A node.js version management utility for Windows. Ironically written in Go.
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Latest commit 7275eb2 Jan 8, 2017 @coreybutler committed on GitHub Update README.md

README.md

NOTICE: This is not the same thing as nvm, which is a completely separate project for Mac/Linux only.

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NOTICE: SEEKING CORE CONTRIBUTORS & MAINTAINERS

Are you multilingual?

I am particularly interested in finding people who can speak something other than English. Several problems have come up with non-latin character sets (Chinese, Japanese, Arabic, etc). I am also interested in producing language packs/translations for the installers.

Are you outside of the US/UK/Canada?

Custom mirroring capabilities are available in the master branch, but I would like to work with folks in different geographic regions to assure node is accessible everywhere.

Other (Anywhere)

The core concepts of this version manager are pretty simple, so the core code base is pretty focused/simple. I've done some work to make this project available on all operating systems. The only reason it's been so slow to release is anticipation of an explosion of new installers (chocolatey, homebrew, rpm, .deb, .msi, etc). I've partnered up with BitRock to simplify creation of some of these, but the BitRock installers don't support all of these.

Of course, I would also love to have additional maintainers. If you're new to Go, that's OK - I was too, and that's what code reviews are for.

Node Version Manager (nvm) for Windows

Gitter (I post development updates here)

Issues Stars

Manage multiple installations of node.js on a Windows computer.

tl;dr nvm, but for Windows, with an installer. Download Now! This has always been a node version manager, not an io.js manager, so there is no back-support for io.js. However, node 4+ is supported.

NVM for Windows

There are situations where the ability to switch between different versions of Node.js can be very useful. For example, if you want to test a module you're developing with the latest bleeding edge version without uninstalling the stable version of node, this utility can help.

Switch between stable and unstable versions.

Installation & Upgrades

It comes with an installer (and uninstaller), because getting it should be easy. Please note, you need to uninstall any existing versions of node.js before installing NVM for Windows. Also delete any existing nodejs installation directories (e.g., "C:\Program Files\nodejs") that might remain. NVM's generated symlink will not overwrite an existing (even empty) installation directory.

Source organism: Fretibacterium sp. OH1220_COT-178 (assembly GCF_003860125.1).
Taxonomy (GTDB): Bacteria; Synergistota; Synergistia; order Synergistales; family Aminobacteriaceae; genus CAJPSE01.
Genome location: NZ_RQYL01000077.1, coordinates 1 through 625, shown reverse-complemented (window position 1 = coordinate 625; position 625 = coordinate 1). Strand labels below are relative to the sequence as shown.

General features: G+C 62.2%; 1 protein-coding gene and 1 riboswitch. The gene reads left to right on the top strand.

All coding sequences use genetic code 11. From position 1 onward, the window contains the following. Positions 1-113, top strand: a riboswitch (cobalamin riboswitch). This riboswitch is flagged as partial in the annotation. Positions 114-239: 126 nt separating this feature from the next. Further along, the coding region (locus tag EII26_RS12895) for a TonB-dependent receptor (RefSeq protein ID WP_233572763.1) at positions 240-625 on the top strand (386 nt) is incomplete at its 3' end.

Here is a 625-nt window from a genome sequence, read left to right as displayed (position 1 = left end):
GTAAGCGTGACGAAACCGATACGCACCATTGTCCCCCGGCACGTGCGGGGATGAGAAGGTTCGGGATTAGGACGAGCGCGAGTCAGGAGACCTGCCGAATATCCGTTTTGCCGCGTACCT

You should also delete the existing npm install location (e.g. "C:\Users<user>\AppData\Roaming\npm") so that the nvm install location will be correctly used instead. After install, reinstalling global utilities (e.g. gulp) will have to be done for each installed version of node:

nvm use 4.4.0 npm install gulp-cli -g nvm use 0.10.33 npm install gulp-cli -g

Download the latest installer from the releases.

NVM for Windows Installer

To upgrade, run the new installer. It will safely overwrite the files it needs to update without touching your node.js installations. Make sure you use the same installation and symlink folder. If you originally installed to the default locations, you just need to click "next" on each window until it finishes.

Usage

NVM for Windows is a command line tool. Simply type nvm in the console for help. The basic commands are:

  • nvm arch [32|64]: Show if node is running in 32 or 64 bit mode. Specify 32 or 64 to override the default architecture.
  • nvm install <version> [arch]: The version can be a node.js version or "latest" for the latest stable version. Optionally specify whether to install the 32 or 64 bit version (defaults to system arch). Set [arch] to "all" to install 32 AND 64 bit versions.
  • nvm list [available]: List the node.js installations. Type available at the end to show a list of versions available for download.
  • nvm on: Enable node.js version management.
  • nvm off: Disable node.js version management (does not uninstall anything).
  • nvm proxy [url]: Set a proxy to use for downloads. Leave [url] blank to see the current proxy. Set [url] to "none" to remove the proxy.
  • nvm uninstall <version>: Uninstall a specific version.
  • nvm use <version> [arch]: Switch to use the specified version. Optionally specify 32/64bit architecture. nvm use <arch> will continue using the selected version, but switch to 32/64 bit mode based on the value supplied to <arch>.
  • nvm root <path>: Set the directory where nvm should store different versions of node.js. If <path> is not set, the current root will be displayed.
  • nvm version: Displays the current running version of NVM for Windows.

Gotcha!